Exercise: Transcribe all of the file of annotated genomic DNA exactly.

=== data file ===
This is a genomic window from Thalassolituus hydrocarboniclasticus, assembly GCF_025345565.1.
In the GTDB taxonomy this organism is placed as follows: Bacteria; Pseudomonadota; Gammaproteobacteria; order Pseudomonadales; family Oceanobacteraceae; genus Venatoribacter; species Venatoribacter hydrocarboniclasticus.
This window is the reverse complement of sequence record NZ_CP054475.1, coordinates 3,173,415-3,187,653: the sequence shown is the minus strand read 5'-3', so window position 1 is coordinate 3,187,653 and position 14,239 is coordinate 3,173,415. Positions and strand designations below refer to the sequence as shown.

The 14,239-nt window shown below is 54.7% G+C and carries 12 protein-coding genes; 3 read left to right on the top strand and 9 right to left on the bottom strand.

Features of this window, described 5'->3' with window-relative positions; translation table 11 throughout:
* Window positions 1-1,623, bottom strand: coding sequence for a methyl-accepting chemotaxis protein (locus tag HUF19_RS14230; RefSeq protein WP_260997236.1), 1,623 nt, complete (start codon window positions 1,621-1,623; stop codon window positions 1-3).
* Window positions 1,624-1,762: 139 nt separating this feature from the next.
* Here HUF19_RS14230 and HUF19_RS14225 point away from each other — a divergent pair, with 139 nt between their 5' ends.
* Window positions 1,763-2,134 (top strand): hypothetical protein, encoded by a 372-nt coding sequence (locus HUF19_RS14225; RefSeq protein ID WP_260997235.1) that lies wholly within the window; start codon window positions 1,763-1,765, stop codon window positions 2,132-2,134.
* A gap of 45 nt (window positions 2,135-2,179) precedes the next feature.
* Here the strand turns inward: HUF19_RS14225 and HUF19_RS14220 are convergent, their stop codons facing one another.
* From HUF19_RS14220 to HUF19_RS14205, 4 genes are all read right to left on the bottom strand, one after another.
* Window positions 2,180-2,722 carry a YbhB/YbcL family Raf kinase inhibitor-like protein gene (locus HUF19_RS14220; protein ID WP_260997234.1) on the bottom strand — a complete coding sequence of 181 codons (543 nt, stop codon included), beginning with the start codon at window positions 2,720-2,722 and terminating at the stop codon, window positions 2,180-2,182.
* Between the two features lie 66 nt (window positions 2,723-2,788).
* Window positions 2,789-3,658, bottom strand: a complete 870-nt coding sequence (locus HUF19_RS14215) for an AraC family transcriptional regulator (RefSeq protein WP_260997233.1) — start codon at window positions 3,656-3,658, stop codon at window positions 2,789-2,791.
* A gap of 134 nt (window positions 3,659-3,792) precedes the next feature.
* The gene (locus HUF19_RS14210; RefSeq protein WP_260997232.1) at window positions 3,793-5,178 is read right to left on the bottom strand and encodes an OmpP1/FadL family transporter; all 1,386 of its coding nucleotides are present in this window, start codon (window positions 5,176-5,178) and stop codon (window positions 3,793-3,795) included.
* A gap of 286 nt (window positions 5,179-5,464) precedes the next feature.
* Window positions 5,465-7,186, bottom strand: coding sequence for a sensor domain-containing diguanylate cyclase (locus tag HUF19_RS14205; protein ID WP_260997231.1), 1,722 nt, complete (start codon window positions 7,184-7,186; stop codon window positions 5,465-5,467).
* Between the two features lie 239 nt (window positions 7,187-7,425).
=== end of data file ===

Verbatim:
This is a genomic window from Thalassolituus hydrocarboniclasticus, assembly GCF_025345565.1.
In the GTDB taxonomy this organism is placed as follows: Bacteria; Pseudomonadota; Gammaproteobacteria; order Pseudomonadales; family Oceanobacteraceae; genus Venatoribacter; species Venatoribacter hydrocarboniclasticus.
This window is the reverse complement of sequence record NZ_CP054475.1, coordinates 3,173,415-3,187,653: the sequence shown is the minus strand read 5'-3', so window position 1 is coordinate 3,187,653 and position 14,239 is coordinate 3,173,415. Positions and strand designations below refer to the sequence as shown.

The 14,239-nt window shown below is 54.7% G+C and carries 12 protein-coding genes; 3 read left to right on the top strand and 9 right to left on the bottom strand.

Features of this window, described 5'->3' with window-relative positions; translation table 11 throughout:
* Window positions 1-1,623, bottom strand: coding sequence for a methyl-accepting chemotaxis protein (locus tag HUF19_RS14230; RefSeq protein WP_260997236.1), 1,623 nt, complete (start codon window positions 1,621-1,623; stop codon window positions 1-3).
* Window positions 1,624-1,762: 139 nt separating this feature from the next.
* Here HUF19_RS14230 and HUF19_RS14225 point away from each other — a divergent pair, with 139 nt between their 5' ends.
* Window positions 1,763-2,134 (top strand): hypothetical protein, encoded by a 372-nt coding sequence (locus HUF19_RS14225; RefSeq protein ID WP_260997235.1) that lies wholly within the window; start codon window positions 1,763-1,765, stop codon window positions 2,132-2,134.
* A gap of 45 nt (window positions 2,135-2,179) precedes the next feature.
* Here the strand turns inward: HUF19_RS14225 and HUF19_RS14220 are convergent, their stop codons facing one another.
* From HUF19_RS14220 to HUF19_RS14205, 4 genes are all read right to left on the bottom strand, one after another.
* Window positions 2,180-2,722 carry a YbhB/YbcL family Raf kinase inhibitor-like protein gene (locus HUF19_RS14220; protein ID WP_260997234.1) on the bottom strand — a complete coding sequence of 181 codons (543 nt, stop codon included), beginning with the start codon at window positions 2,720-2,722 and terminating at the stop codon, window positions 2,180-2,182.
* Between the two features lie 66 nt (window positions 2,723-2,788).
* Window positions 2,789-3,658, bottom strand: a complete 870-nt coding sequence (locus HUF19_RS14215) for an AraC family transcriptional regulator (RefSeq protein WP_260997233.1) — start codon at window positions 3,656-3,658, stop codon at window positions 2,789-2,791.
* A gap of 134 nt (window positions 3,659-3,792) precedes the next feature.
* The gene (locus HUF19_RS14210; RefSeq protein WP_260997232.1) at window positions 3,793-5,178 is read right to left on the bottom strand and encodes an OmpP1/FadL family transporter; all 1,386 of its coding nucleotides are present in this window, start codon (window positions 5,176-5,178) and stop codon (window positions 3,793-3,795) included.
* A gap of 286 nt (window positions 5,179-5,464) precedes the next feature.
* Window positions 5,465-7,186, bottom strand: coding sequence for a sensor domain-containing diguanylate cyclase (locus tag HUF19_RS14205; protein ID WP_260997231.1), 1,722 nt, complete (start codon window positions 7,184-7,186; stop codon window positions 5,465-5,467).
* Between the two features lie 239 nt (window positions 7,187-7,425).